Estimates peg the number of text messages that'll be sent worldwide this year to be around 6.1 trillion, triple the number that were sent in 2007. American teenagers - renowned for ther embrace of text messaging - send and receive on average 3339 texts per month. And although many people, teens included, are moving to smartphones and beginning to embrace mobile apps, text messaging - something that works across phone types - remains the premier tool for mobile messaging.
Arguably this means there's lots of opportunity for innovative services to be built around SMS. And one such startup is TextSlide, a new text-only service that brings together two random people to chat anonymously. It sounds a lot like Chatroulette, with the ability to communicate with strangers and "Next!" someone and move on to another correspondent.
Randomized, Anonymous Texting with TextSlide
TextSlide feels somehow "safer," however, than Chatroulette - such is the difference between displaying only written words in the former versus your face (ha) in the latter. Only your area code is displayed in TextSlide - your phone number never is. And while you can set a username for yourself, you can change this at anytime.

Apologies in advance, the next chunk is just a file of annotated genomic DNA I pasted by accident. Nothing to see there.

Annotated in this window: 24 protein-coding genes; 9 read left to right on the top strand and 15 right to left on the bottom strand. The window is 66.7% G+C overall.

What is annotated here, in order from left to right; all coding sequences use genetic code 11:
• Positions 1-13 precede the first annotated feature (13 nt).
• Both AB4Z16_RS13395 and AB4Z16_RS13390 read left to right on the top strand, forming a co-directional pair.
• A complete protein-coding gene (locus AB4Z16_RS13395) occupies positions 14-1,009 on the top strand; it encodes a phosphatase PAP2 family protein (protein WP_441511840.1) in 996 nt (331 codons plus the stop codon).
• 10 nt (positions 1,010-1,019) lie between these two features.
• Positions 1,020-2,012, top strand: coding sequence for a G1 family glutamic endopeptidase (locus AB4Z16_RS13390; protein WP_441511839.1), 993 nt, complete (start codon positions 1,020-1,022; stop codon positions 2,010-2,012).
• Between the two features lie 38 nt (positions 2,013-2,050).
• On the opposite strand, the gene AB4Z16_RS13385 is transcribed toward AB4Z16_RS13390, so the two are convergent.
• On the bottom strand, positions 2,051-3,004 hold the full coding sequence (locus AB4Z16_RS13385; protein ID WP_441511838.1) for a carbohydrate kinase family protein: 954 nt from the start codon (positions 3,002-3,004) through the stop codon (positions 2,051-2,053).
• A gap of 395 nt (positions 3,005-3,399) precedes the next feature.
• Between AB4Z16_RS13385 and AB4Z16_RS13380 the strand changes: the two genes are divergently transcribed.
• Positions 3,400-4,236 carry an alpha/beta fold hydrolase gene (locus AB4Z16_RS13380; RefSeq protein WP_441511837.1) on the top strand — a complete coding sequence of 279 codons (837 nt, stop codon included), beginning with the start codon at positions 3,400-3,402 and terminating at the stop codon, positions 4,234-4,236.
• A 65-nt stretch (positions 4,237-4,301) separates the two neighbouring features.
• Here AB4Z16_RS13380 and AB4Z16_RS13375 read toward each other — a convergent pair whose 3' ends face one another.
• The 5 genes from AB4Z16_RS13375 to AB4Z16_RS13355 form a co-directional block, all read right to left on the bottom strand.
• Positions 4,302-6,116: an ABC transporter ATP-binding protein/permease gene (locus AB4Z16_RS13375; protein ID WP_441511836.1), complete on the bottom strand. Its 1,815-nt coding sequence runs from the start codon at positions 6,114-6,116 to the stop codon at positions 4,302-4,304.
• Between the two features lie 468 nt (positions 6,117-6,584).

TextSlide creator Matt Hunter says he's interested in cultivating a community via text-messaging and plans to be able to reward good behavior (or good conversationalists perhaps) and "punish" others. Game mechanics like this, says Hunter, will help make the chatting experience better and may also be used to match people.
And while the service could certain be adopted by those legions of teenage texters and become just another place to start off conversations with age/sex/location inquiries (when I tried the service, the conversations tended to go that direction sooner rather than later). But depending on the person you connect with, there are lots of possibilities for the kinds of conversations and connections that can be made.
Building New Communications Tools
Twilio API. And as Twilio is powering a number of interesting services, including GroupMe and I Can't Find My Phone. And it may be that Twilio's support for its developers will help encourage more startups, like TextSlide, to build more innovative texting tools.TextSlide is pretty simple and streamlined. But Hunter has other things planned for TextSlide, a project that he built over one weekend using the
TextSlide is still in beta, but you can sign up via the website. Hunter is slowing letting new users in, as he monitors the service's usage.